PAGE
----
I don't think you are particularly well informed, the FE sector is not just about 'intelligent A level students' and GCSE students who are poorly motivated and weak. Quite the opposite in fact, many people studying GCSE maths in FE are mature students wanting to make amends and are therefore highly motivated.
    As I have visited numerous FE institutions in the East of England in my role as a mathematics consultant, I probably know an awful lot more about it than you do. Adult education is being squeezed until the pips squeak with a 14% budget cut in the Comprehensive Spending Review on top of the cuts already imposed by the previous regime.
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    (Original post by franksidebottom)
    I don't think you are particularly well informed, the FE sector is not just about 'intelligent A level students' and GCSE students who are poorly motivated and weak. Quite the opposite in fact, many people studying GCSE maths in FE are mature students wanting to make amends and are therefore highly motivated.
    Ah Mr Sidebottom you appear to have suffered from a disastrous failure of Logic. What one can or rather cannot infer from a statement is sometimes best left to those who know the rules ........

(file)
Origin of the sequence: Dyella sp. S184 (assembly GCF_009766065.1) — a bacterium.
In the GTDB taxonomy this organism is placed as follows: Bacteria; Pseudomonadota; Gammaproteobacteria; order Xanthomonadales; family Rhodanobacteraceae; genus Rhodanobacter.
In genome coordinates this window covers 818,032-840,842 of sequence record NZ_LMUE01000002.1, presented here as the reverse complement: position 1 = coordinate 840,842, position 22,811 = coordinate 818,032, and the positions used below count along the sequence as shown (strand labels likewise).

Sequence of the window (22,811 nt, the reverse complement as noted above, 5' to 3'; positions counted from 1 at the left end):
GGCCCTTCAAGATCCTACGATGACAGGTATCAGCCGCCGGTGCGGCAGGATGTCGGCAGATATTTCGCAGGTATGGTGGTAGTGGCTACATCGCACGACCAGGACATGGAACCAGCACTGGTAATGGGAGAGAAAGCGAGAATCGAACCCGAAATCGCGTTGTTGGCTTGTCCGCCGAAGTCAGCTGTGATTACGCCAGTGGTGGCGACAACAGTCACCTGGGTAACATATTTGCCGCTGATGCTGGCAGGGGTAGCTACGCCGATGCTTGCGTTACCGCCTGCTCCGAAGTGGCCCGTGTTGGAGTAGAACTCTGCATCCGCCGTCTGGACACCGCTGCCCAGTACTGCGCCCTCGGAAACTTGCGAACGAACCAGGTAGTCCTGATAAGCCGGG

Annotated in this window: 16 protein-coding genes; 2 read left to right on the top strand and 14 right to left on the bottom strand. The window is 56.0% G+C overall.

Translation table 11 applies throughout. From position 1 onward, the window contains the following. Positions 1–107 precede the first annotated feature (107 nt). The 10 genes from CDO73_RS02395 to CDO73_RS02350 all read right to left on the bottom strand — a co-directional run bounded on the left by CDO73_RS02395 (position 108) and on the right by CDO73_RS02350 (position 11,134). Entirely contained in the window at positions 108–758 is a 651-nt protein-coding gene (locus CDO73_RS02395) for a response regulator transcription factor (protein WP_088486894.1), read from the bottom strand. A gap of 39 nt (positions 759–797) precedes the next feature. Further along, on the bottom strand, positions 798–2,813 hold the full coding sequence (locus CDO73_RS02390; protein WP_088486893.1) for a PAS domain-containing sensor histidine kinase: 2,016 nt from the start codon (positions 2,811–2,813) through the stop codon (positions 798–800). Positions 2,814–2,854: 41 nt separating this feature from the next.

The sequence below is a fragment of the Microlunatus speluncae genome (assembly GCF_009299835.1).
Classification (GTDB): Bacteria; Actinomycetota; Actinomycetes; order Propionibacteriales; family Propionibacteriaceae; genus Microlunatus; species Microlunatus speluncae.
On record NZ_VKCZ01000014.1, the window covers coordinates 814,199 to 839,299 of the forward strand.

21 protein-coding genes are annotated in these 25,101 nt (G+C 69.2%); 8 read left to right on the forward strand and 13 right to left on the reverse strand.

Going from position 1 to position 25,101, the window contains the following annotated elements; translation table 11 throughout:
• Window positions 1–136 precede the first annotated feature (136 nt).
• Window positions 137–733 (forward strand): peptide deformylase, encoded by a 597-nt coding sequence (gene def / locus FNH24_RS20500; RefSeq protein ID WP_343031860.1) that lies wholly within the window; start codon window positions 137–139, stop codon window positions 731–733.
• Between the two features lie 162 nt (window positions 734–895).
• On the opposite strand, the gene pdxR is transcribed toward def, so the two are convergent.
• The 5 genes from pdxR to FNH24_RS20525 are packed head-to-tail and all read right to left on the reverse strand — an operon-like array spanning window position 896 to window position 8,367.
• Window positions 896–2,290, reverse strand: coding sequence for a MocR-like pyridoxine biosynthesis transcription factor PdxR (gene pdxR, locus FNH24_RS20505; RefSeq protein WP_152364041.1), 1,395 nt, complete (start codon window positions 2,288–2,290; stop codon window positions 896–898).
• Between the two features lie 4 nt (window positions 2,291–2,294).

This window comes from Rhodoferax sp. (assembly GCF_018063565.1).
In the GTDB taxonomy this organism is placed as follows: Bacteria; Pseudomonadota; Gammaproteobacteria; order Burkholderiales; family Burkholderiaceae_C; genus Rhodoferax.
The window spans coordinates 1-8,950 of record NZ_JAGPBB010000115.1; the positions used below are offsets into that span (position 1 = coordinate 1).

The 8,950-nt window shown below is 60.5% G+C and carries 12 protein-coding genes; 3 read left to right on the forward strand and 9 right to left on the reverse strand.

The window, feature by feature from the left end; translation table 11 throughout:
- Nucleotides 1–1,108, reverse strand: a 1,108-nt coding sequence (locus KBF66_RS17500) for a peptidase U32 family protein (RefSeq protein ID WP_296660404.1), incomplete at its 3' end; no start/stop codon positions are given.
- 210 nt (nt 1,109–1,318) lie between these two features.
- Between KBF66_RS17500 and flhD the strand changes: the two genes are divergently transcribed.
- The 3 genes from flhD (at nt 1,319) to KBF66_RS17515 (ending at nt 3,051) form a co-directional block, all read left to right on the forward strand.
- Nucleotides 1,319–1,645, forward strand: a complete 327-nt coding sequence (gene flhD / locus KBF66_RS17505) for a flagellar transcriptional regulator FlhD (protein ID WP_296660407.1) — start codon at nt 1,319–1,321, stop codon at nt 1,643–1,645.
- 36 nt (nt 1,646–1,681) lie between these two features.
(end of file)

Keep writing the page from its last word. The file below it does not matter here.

On this occasion I will grant you access to the first rung on the ladder to enlightenment ..... read this http://www.earlham.edu/~peters/courses/log/tru-val.htm !!!!!
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    (Original post by Mr M)
    You would normally take a PCET FE or PGCE FE course and the mathematics bursary is £7,000 but it is allocated on a first come first served basis and not everyone gets one. There is a reasonable demand for mathematics teachers in FE but the demand is not as great as in secondary. Most FE mathematics teachers are expected to teach Functional Skills and/or GCSE resits to poorly motivated weak students so don't expect to spend all your time with eager, intelligent A Level students.

    Mr M, do you know any website where i could get more information on this??

    I am also wondering about Salary and Jop opportunities. I'd like to know what sort of salary to expect in this area, and whether the chances of getting a job would be slimmer than teaching in a school, as you say there is less demand, and I presume less further ed. colleges etc. than there are schools.
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    (Original post by Jimmy Mullen)
    Mr M, do you know any website where i could get more information on this??

    I am also wondering about Salary and Jop opportunities. I'd like to know what sort of salary to expect in this area, and whether the chances of getting a job would be slimmer than teaching in a school, as you say there is less demand, and I presume less further ed. colleges etc. than there are schools.
    Well Sixth Form pay scale is here. You would normally start at the bottom of the pay scale unless you have relevant experience.

    http://www.nasuwt.org.uk/TrainingEve...2010/index.htm

    Some course information is here:

    http://www.postgraduatesearch.com/po...ate-browse.htm

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Updated: November 9, 2010